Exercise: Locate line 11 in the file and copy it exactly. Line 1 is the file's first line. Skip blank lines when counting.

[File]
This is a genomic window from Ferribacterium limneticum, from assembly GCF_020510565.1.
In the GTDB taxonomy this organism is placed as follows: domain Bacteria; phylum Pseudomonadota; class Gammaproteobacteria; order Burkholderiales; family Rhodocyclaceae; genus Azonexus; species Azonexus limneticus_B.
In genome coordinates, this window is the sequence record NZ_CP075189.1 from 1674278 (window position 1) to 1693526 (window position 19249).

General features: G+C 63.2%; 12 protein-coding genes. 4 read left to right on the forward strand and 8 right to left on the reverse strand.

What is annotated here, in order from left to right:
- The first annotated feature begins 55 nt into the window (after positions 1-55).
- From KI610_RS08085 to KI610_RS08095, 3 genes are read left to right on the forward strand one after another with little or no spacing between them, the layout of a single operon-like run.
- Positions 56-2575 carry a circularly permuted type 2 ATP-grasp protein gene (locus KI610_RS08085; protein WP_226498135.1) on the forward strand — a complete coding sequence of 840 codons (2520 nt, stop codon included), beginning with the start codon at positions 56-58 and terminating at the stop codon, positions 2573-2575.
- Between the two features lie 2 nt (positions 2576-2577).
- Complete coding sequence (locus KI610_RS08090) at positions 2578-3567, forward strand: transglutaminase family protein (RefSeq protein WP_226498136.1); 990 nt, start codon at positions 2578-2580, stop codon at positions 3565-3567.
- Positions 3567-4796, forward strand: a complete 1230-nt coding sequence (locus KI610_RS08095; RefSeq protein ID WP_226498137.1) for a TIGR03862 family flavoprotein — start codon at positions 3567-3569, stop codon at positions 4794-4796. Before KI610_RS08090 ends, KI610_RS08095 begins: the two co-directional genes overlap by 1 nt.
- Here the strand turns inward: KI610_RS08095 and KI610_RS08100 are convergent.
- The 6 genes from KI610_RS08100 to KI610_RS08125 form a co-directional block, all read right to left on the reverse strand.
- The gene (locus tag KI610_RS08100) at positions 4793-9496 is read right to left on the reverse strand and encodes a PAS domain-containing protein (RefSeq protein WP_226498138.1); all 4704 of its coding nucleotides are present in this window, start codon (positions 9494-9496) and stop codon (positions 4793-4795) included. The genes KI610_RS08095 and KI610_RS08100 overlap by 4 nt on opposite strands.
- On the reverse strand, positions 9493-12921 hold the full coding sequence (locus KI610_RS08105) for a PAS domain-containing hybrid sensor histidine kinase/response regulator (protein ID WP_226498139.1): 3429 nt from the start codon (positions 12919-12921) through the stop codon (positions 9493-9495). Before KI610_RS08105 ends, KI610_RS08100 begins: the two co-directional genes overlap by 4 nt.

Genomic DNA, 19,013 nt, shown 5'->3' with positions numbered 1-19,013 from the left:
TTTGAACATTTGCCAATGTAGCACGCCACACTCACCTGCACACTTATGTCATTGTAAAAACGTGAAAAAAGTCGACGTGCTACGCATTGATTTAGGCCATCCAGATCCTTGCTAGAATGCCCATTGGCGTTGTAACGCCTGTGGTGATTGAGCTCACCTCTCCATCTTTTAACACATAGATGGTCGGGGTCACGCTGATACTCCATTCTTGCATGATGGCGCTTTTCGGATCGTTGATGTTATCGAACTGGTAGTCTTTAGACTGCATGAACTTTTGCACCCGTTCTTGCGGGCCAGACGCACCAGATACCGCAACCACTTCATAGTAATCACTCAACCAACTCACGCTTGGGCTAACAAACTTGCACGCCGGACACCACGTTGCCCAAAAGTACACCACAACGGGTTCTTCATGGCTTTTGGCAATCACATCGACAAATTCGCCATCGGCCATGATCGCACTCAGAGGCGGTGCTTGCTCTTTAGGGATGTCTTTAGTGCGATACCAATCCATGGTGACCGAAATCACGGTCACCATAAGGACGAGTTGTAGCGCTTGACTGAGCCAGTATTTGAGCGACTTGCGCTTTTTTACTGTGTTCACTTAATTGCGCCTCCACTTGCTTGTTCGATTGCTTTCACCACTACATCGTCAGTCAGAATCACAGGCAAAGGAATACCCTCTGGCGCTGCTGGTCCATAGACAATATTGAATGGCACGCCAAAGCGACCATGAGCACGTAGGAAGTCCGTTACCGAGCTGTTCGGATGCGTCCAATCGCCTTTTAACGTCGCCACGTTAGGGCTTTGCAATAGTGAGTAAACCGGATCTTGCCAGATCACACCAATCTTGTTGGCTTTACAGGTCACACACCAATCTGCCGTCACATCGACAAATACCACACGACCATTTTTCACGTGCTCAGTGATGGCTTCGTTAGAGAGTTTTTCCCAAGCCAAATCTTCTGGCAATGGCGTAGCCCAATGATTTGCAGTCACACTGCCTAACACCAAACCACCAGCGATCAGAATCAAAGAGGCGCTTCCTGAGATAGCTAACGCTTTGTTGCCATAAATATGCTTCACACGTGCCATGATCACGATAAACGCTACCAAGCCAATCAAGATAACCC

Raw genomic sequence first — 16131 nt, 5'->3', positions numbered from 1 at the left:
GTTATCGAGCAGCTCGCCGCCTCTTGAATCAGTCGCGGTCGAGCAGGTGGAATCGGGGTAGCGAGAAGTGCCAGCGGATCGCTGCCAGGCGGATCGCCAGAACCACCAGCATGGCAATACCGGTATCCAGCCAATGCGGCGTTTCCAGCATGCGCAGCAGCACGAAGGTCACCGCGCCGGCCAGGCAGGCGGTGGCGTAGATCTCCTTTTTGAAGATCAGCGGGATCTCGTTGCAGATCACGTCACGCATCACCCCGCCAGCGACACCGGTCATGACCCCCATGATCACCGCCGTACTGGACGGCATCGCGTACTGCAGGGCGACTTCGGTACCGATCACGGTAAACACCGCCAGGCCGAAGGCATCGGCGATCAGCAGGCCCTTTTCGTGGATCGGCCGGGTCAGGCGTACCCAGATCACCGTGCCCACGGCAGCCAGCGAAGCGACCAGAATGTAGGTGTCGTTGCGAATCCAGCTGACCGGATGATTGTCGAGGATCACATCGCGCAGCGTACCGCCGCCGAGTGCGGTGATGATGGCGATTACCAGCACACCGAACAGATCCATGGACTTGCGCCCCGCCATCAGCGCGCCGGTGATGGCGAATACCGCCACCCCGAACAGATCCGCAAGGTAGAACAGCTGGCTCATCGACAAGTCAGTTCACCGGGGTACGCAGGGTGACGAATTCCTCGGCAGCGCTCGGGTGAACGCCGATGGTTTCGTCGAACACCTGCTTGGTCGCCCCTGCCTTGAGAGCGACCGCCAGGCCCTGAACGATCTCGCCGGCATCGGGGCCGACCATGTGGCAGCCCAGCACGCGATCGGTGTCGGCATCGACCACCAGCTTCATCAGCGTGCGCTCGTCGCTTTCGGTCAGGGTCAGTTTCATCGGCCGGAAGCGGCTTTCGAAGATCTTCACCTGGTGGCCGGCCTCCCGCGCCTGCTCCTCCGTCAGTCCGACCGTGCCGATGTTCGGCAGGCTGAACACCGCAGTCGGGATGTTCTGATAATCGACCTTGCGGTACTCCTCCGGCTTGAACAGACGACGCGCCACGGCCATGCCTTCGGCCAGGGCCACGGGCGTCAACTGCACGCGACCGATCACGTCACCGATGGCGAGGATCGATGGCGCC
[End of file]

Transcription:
- Positions 3567-4796, forward strand: a complete 1230-nt coding sequence (locus KI610_RS08095; RefSeq protein ID WP_226498137.1) for a TIGR03862 family flavoprotein — start codon at positions 3567-3569, stop codon at positions 4794-4796. Before KI610_RS08090 ends, KI610_RS08095 begins: the two co-directional genes overlap by 1 nt.